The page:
Recent evidence suggests that more than half of the adult population in the U.S. is overweight or obese, with the percentages increasing significantly over the last 15 years (1). The number of children who are overweight or obese is also increasing at an alarming rate, with more than 17% of children in the U.S. being overweight or obese, and even higher percentages among African American and Hispanic children (1). Results from the Behavioral Risk Factor Surveillance Survey suggest that the greatest increases in obesity occur in individuals between the ages of 18 to 29 years, during the transition from adolescence to adulthood when many attend college (2). Physical inactivity, poor dietary choices, increased caloric intake, increased stress and disturbed sleep patterns, in addition to many other factors, contribute to the increased weight gain and obesity in college-aged young adults (3,4,5,6). In many cases, increased body weight contributes to the development of the metabolic syndrome in adolescents and young adults, including impaired glucose tolerance, insulin resistance, hyperlipidemia, elevated blood pressure, and increased abdominal fat (7,8,9,10,11). Reducing the amount of weight gained during adolescence and young adulthood by increasing physical activity and improving dietary choices may help to reduce the risk of diabetes and cardiovascular disease in adulthood.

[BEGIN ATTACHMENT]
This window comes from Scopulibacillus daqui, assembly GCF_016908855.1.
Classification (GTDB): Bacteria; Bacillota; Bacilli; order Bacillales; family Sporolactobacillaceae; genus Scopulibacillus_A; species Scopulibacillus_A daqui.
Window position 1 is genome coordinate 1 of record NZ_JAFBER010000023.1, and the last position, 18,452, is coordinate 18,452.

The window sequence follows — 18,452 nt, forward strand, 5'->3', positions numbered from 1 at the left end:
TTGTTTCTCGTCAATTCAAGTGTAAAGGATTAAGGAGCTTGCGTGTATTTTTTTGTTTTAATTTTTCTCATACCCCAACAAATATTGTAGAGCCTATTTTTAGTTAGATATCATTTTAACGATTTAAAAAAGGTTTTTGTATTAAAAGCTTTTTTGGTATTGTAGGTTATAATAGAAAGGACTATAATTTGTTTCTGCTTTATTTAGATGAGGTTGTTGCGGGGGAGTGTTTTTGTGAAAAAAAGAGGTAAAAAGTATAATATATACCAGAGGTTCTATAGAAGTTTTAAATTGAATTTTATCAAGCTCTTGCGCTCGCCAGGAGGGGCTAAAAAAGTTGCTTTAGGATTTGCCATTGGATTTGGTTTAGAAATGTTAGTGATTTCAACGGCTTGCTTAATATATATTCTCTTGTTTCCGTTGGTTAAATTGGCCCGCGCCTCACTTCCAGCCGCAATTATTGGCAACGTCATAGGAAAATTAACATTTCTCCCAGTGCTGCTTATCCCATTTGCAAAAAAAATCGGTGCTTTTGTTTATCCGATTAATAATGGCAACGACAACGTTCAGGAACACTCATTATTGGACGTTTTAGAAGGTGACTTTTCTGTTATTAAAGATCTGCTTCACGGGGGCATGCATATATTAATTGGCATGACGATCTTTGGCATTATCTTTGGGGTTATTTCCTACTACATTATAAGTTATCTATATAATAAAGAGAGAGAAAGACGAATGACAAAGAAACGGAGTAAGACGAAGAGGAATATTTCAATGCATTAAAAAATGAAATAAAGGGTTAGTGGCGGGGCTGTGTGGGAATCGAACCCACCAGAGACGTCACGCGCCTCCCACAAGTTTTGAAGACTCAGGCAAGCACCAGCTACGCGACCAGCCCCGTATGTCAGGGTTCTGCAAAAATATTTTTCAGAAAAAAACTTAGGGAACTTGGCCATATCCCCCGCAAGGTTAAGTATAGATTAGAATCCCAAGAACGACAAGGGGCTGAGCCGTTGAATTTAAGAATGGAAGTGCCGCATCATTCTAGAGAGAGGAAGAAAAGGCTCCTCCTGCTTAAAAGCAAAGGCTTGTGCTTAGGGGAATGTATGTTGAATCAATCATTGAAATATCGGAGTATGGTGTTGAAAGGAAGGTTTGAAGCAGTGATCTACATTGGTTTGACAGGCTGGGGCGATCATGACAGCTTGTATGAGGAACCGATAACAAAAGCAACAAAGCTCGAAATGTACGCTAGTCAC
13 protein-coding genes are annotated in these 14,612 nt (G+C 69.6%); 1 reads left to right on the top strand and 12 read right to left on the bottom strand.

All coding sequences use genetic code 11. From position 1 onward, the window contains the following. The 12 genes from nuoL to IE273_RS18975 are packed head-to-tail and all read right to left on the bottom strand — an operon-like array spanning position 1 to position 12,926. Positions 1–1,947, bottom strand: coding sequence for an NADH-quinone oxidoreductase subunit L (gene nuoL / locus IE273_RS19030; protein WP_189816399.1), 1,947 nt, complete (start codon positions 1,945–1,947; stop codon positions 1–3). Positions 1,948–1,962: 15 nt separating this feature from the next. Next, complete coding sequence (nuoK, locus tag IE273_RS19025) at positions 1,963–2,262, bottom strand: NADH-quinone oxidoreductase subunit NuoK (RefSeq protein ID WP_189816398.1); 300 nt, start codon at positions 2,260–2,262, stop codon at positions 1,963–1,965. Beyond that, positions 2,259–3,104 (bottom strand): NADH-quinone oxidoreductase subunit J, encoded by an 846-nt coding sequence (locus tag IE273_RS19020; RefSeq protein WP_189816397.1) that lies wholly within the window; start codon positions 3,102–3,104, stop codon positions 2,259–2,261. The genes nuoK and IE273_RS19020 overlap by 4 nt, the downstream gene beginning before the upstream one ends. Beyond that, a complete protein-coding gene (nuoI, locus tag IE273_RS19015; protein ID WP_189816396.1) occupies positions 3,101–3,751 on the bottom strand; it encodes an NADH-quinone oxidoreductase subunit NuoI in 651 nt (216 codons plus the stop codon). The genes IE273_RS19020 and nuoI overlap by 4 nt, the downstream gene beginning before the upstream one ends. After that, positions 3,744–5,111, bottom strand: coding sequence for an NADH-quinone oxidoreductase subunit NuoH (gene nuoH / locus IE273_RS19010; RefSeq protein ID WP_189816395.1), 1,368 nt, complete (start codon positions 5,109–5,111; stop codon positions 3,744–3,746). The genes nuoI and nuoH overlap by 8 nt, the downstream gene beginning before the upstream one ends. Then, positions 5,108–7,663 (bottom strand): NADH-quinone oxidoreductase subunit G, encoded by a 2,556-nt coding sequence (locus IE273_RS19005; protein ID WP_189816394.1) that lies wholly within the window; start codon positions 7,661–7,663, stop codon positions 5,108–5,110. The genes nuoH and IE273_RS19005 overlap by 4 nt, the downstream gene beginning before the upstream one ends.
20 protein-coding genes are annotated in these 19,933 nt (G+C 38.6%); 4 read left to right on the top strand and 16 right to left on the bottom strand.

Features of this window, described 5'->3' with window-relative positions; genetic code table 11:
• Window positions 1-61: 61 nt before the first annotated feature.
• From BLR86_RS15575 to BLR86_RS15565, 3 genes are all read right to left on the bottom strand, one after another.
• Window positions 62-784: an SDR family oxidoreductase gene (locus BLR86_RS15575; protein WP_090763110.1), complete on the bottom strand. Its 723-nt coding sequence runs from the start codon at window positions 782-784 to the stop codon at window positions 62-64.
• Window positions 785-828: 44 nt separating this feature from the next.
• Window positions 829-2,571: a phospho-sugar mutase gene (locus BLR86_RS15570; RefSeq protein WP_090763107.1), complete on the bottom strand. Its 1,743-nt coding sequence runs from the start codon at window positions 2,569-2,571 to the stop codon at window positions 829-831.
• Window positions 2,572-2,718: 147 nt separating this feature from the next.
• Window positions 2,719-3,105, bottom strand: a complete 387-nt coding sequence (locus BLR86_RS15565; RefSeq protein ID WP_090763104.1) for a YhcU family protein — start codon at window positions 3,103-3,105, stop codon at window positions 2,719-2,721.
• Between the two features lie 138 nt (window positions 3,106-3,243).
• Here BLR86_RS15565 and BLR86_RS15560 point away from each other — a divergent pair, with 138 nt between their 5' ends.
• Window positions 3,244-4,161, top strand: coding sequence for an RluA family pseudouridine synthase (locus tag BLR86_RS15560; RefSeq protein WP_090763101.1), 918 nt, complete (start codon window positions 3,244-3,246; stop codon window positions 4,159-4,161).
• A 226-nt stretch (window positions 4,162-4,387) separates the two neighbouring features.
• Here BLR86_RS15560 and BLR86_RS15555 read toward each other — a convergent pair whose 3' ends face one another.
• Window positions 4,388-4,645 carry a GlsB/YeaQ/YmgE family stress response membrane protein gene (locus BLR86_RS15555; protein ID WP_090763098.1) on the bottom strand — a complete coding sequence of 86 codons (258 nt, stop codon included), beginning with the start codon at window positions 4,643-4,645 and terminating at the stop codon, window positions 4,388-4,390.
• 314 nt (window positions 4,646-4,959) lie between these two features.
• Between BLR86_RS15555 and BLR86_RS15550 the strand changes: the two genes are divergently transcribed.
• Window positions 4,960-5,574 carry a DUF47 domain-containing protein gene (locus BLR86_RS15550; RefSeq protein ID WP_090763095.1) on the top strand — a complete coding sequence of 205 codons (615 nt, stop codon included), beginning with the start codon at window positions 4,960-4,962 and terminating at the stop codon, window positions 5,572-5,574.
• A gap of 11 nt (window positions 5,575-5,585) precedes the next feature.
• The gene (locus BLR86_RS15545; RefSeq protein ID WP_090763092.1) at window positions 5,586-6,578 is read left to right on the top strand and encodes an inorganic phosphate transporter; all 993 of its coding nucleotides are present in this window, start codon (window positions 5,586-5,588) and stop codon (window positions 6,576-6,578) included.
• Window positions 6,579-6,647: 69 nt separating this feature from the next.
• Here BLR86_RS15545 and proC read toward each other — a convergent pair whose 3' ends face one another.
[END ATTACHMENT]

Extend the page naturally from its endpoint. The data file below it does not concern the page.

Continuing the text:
The purpose of this review is to critically analyze the current evidence on the prevalence and risk of obesity as well as physical activity and dietary behaviors in the college student population. In addition, the review will address the issues in the development of successful nutritional and physical activity interventions designed to reduce the risk of obesity and increase physical activity in this population.
THE HIGH SCHOOL TO COLLEGE TRANSITION: THE “FRESHMAN FIFTEEN”
The transition from high school to college is one critical period in life where the risk of weight gain is...
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